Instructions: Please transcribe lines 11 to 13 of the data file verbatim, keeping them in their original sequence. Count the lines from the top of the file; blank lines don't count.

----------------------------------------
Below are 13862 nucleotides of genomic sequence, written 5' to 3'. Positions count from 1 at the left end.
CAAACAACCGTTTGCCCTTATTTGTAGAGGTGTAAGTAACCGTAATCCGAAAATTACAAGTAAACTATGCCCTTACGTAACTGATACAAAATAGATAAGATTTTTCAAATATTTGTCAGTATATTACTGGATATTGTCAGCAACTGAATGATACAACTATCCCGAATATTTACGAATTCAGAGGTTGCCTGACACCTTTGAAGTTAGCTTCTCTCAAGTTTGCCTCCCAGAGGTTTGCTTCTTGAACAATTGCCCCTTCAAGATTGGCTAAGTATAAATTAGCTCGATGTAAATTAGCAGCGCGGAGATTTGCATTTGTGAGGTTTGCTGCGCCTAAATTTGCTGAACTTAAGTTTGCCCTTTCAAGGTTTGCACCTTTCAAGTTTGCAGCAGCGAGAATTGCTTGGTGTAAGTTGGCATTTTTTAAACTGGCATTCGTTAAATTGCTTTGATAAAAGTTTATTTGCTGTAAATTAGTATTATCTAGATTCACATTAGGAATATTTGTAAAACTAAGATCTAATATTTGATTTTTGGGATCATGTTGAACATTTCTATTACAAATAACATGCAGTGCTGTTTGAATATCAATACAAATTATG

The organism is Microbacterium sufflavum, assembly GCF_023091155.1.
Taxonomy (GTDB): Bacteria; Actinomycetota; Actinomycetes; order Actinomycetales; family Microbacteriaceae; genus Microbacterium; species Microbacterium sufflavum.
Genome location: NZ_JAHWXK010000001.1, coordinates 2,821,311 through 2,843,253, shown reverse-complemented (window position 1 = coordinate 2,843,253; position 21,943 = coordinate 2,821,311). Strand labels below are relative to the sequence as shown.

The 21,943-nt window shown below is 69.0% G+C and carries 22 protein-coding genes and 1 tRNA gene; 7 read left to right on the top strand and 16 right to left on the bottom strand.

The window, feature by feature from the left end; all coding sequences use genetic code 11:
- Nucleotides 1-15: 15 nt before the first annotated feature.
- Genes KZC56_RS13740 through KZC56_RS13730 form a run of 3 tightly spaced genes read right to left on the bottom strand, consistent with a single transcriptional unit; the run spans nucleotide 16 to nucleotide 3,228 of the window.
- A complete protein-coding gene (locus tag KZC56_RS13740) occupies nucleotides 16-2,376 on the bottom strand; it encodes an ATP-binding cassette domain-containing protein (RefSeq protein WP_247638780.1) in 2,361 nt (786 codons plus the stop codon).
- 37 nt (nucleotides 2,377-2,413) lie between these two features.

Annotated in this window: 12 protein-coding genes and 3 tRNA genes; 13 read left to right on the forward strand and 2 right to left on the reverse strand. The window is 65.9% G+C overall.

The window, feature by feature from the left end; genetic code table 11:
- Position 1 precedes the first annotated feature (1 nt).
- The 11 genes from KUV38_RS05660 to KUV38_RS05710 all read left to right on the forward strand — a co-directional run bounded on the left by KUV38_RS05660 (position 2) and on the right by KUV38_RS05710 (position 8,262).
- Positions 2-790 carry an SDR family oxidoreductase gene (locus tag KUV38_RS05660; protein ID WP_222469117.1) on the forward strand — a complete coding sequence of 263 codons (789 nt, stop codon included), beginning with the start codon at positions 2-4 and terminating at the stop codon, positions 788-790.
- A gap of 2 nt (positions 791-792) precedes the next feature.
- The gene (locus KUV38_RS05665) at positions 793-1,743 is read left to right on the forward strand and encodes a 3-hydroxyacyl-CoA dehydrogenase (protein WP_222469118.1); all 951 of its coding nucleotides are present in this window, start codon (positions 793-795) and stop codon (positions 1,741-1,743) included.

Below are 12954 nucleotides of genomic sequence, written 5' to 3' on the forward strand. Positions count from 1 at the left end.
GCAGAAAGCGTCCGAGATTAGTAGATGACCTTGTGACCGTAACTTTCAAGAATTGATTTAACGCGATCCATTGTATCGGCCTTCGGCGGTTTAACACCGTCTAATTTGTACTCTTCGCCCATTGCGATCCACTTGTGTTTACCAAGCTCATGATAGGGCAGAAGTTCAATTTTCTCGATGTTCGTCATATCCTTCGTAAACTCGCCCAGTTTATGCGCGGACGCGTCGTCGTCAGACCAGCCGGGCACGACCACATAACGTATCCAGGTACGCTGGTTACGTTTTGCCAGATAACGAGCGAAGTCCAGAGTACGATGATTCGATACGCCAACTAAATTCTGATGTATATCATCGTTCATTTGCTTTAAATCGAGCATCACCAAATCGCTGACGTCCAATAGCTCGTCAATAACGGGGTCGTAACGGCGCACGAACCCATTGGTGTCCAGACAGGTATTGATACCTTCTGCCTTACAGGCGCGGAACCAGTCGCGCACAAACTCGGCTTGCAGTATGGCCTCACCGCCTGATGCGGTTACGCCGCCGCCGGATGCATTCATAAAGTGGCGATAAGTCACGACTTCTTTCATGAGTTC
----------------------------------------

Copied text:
- 37 nt (nucleotides 2,377-2,413) lie between these two features.

Annotated in this window: 12 protein-coding genes and 3 tRNA genes; 13 read left to right on the forward strand and 2 right to left on the reverse strand. The window is 65.9% G+C overall.

The window, feature by feature from the left end; genetic code table 11: